Letters

Week of September 19, 2001

After the darkness of this destruction, there shines a bright light of goodwill upon us. We have paid dearly for it, but now we can use this goodwill to help secure justice and to help make the world a safer place, or we can squander it on a quest for vengeance.
Mark Frank
University City

Why prove the terrorists right? Ray Hartmann advocates the death penalty as a way of showing our attackers some new face of the United States when our legacy in the last few decades, especially in the Middle East, has been to fire missiles into whatever nations we're not supplying with arms or buying oil from. If these terrorists have seized on our support of Israel, our 10-year siege of Iraq and other activities to cast us in a satanic light, why should they be proven right?

As I mourn the thousands of Americans who have been brutally torn from our national embrace, I can't help feeling a twinge of sadness, too, for a monumental opportunity that we will almost certainly forego: to prove the eternal triumph of law over brute force and to halt the endless cycle of futile vengeance.
Chad Parmenter
via the Internet

Hold United and American accountable, too: I agree on about half of your editorial. If it is Osama bin Laden, yes, he dies -- publicly. Let us watch him or whoever did this hang. We definitely could take an example from Israel, who deals with this terrorism every day.

But after we bury the dead and rescue the living, we need to do a little justice at home.

The fact that four aircraft belonging to two major U.S. corporations can be so easily hijacked and used as weapons of mass destruction is an example of gross criminal negligence.

The airports and the airlines are concerned with profit first; safety and security, to include national security, have come a distant second.

I was in the U.S. Air Force for eight-and-a-half years. This crap would not have happened on any U.S. military plane because the military puts national security first -- it is fully aware of what could happen if even a C-141 fell in the wrong hands. If what happened Tuesday had happened on a U.S. military airplane, the entire chain of command that was responsible for that aircraft would be dealt with with speed and severity! Justice would be quick and hard and exemplary. Then we'd go after the evil SOBs that did this.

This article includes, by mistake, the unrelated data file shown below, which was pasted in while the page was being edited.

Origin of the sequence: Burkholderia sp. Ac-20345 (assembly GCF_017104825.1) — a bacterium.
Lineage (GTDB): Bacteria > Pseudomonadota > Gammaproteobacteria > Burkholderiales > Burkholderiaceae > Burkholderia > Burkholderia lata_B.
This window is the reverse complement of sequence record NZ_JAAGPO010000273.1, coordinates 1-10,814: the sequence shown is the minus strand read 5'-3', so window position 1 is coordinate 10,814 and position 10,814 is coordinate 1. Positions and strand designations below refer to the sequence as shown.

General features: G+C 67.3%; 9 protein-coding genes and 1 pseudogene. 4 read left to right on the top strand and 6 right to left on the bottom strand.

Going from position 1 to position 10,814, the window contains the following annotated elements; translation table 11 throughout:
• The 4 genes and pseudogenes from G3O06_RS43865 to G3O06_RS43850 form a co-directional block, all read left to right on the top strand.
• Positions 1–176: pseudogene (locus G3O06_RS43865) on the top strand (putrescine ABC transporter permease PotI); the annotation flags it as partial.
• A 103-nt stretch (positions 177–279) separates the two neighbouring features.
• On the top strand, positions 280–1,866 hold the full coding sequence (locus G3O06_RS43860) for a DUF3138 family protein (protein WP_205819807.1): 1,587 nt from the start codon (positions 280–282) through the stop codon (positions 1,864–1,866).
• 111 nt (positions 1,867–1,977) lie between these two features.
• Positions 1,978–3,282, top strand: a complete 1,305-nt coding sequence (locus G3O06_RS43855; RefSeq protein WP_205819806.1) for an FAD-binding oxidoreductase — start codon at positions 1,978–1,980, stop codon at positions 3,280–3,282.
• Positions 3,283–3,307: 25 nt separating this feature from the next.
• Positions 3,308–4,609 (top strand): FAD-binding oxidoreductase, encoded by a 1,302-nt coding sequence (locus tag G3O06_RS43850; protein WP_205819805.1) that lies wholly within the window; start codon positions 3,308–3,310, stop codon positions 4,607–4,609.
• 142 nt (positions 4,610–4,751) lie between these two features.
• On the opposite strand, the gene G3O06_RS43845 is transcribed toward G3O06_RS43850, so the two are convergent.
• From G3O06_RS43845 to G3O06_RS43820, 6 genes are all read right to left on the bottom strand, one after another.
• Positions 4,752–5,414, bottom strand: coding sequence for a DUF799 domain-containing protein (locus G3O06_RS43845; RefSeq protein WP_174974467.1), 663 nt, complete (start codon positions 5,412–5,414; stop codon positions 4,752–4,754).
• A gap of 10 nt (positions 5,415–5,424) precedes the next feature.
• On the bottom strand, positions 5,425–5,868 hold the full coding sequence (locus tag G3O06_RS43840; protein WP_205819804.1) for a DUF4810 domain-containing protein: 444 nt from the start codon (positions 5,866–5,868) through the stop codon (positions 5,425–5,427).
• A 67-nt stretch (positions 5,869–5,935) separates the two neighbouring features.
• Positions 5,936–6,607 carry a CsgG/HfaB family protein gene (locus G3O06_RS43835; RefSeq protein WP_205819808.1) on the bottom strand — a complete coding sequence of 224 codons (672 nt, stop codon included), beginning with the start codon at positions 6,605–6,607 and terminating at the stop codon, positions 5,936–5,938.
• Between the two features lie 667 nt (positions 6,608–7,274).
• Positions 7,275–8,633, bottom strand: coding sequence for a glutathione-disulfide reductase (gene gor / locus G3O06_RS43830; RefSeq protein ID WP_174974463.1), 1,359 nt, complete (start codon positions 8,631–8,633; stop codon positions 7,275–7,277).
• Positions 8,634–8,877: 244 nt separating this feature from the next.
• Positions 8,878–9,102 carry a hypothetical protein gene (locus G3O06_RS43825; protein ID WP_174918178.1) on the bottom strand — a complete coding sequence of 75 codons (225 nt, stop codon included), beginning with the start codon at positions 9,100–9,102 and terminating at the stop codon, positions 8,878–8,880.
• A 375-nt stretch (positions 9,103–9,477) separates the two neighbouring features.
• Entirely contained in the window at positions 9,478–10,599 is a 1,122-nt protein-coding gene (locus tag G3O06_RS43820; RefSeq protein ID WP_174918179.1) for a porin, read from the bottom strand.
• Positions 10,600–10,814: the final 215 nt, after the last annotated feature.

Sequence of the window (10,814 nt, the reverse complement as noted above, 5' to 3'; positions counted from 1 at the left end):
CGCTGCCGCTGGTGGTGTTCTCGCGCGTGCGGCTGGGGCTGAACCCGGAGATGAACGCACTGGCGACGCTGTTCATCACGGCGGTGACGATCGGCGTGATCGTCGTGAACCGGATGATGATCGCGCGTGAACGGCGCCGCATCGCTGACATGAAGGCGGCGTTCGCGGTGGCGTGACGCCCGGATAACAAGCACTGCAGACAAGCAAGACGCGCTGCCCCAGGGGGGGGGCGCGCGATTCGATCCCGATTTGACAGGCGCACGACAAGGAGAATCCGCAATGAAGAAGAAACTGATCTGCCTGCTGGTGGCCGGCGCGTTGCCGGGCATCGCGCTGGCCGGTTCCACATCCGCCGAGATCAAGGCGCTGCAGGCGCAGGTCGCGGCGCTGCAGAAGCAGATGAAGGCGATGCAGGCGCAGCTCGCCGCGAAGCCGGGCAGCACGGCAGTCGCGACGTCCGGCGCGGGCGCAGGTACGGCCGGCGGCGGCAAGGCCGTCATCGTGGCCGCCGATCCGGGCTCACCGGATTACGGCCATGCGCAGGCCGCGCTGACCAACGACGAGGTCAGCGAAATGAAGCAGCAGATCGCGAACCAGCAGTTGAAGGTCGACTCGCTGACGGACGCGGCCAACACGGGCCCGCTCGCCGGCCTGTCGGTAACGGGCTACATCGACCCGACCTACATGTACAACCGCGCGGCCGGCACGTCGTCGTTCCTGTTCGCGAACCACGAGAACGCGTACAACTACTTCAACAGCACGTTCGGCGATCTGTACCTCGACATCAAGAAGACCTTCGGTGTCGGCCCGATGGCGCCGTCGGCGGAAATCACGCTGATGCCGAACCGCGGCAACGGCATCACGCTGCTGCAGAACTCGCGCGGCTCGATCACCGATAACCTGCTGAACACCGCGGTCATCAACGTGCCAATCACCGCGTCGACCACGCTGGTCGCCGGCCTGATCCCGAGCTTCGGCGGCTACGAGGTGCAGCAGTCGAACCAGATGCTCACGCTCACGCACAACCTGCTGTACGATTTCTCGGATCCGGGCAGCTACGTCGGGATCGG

Rich Quinn
St. Louis

Frank and Jim
Love is still alive: Elizabeth Vega's "Dead Wrong About Frank" was an excellent, heartwarming story [Sept. 12]. You should write more success stories like it. God is truly in the blessing business. Frank is a very blessed child, and God has put him into the position to be a great man. Jim has shown that love is still alive. Jim stepped forward and took the responsibility for another, and for that I admire him, for he has changed a life. Thanks, Riverfront Times -- keep on keeping on.
Roxanne Olunloyo
St. Louis

Second Helping
I have never read a more disparaging review: While I love reading the Riverfront Times every week, I was appalled at the viciousness of Melissa Martin's review of C. Whittaker's ["Dead End," Sept. 12]. My girlfriend and I live in the Central West End, and from Friday-Sunday we eat virtually every meal in our local establishments. We have eaten at C. Whittaker's at least three times and have found the food and service to be good and the overall dining experience to be pleasant. What precipitates this letter is the calculated "fire for effect" prose that was so carefully written to injure the image and reputation of this restaurant. I have never read a more disparaging review of any business, let alone one that is a tenured part of our community. There is something seriously amiss here, and it has nothing to do with mediocre food, poor service or dirty restrooms. Martin's review is a classic example of exploiting the media for some motive as yet to be determined.
Dick Bruce
St. Louis

Her experience mirrored mine: My experience during my one visit to this establishment about a year ago almost mirrored Melissa Martin's experience. The service was worse than the cleanliness of the place, and the attitude was absolutely smug. Not only was the waiter rude and inefficient, but when my guest and I finally had to ask the management for our check, we were again forced to wait close to 15 minutes. Believe me, not leaving a gratuity was not enough to express our displeasure.
Joe Thele
St. Louis

If I could, I'd spill stuff on her: I am sick of reading reviews by Melissa Martin. She is the most nasty, evil-tongued bitch to grace your paper. If the restaurant was so awful, maybe she should review another. Silly me, of course she can't, almost all of the places she goes she has a problem with them. Funny, I have eaten at most of the same places and never had a problem. If I waited on her, I would probably spill stuff on her and not bother to come back, either.
Karin Ransden
St. Louis

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